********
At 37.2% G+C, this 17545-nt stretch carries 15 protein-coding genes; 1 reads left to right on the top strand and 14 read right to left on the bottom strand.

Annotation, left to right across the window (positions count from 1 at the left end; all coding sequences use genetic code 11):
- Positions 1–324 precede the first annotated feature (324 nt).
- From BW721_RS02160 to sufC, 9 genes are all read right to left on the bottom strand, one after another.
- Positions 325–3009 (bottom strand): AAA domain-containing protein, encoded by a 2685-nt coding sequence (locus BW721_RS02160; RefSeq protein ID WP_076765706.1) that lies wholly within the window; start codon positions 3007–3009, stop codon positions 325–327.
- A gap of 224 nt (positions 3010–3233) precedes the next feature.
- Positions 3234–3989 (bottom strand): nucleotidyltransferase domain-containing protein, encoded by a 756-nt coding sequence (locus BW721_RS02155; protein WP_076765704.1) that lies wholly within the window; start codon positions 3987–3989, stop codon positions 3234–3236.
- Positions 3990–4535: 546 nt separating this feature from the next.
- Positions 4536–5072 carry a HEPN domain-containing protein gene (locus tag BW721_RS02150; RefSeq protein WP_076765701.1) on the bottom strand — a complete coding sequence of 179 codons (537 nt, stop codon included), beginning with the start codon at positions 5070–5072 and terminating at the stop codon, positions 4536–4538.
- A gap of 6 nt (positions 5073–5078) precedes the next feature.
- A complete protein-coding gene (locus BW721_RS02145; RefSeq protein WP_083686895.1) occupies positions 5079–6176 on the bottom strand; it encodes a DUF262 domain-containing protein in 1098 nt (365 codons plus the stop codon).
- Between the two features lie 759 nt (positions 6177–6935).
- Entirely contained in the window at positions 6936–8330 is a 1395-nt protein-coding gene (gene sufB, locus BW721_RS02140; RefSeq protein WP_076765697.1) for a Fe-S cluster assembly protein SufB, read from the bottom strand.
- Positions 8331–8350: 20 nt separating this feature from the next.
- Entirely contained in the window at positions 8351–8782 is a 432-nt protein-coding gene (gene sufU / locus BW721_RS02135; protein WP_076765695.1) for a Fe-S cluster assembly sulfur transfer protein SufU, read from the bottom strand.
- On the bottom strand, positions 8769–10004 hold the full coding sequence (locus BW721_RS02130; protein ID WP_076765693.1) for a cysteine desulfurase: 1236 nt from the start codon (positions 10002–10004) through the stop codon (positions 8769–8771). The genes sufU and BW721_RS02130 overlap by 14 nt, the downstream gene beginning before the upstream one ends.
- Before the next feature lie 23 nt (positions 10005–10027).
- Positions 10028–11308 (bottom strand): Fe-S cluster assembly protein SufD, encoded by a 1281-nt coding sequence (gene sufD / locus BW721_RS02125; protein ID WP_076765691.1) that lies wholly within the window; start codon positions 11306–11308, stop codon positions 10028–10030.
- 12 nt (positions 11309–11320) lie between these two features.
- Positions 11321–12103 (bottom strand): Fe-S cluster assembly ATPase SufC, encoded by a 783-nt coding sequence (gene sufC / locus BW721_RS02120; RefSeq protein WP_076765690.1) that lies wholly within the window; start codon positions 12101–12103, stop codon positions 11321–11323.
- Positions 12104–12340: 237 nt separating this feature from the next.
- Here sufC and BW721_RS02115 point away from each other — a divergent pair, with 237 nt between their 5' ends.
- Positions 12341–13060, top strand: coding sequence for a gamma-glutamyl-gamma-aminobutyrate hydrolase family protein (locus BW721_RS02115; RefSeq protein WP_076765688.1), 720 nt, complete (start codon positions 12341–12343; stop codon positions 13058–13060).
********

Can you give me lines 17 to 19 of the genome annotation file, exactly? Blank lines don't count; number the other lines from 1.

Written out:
- Before the next feature lie 23 nt (positions 10005–10027).
- Positions 10028–11308 (bottom strand): Fe-S cluster assembly protein SufD, encoded by a 1281-nt coding sequence (gene sufD / locus BW721_RS02125; protein ID WP_076765691.1) that lies wholly within the window; start codon positions 11306–11308, stop codon positions 10028–10030.
- 12 nt (positions 11309–11320) lie between these two features.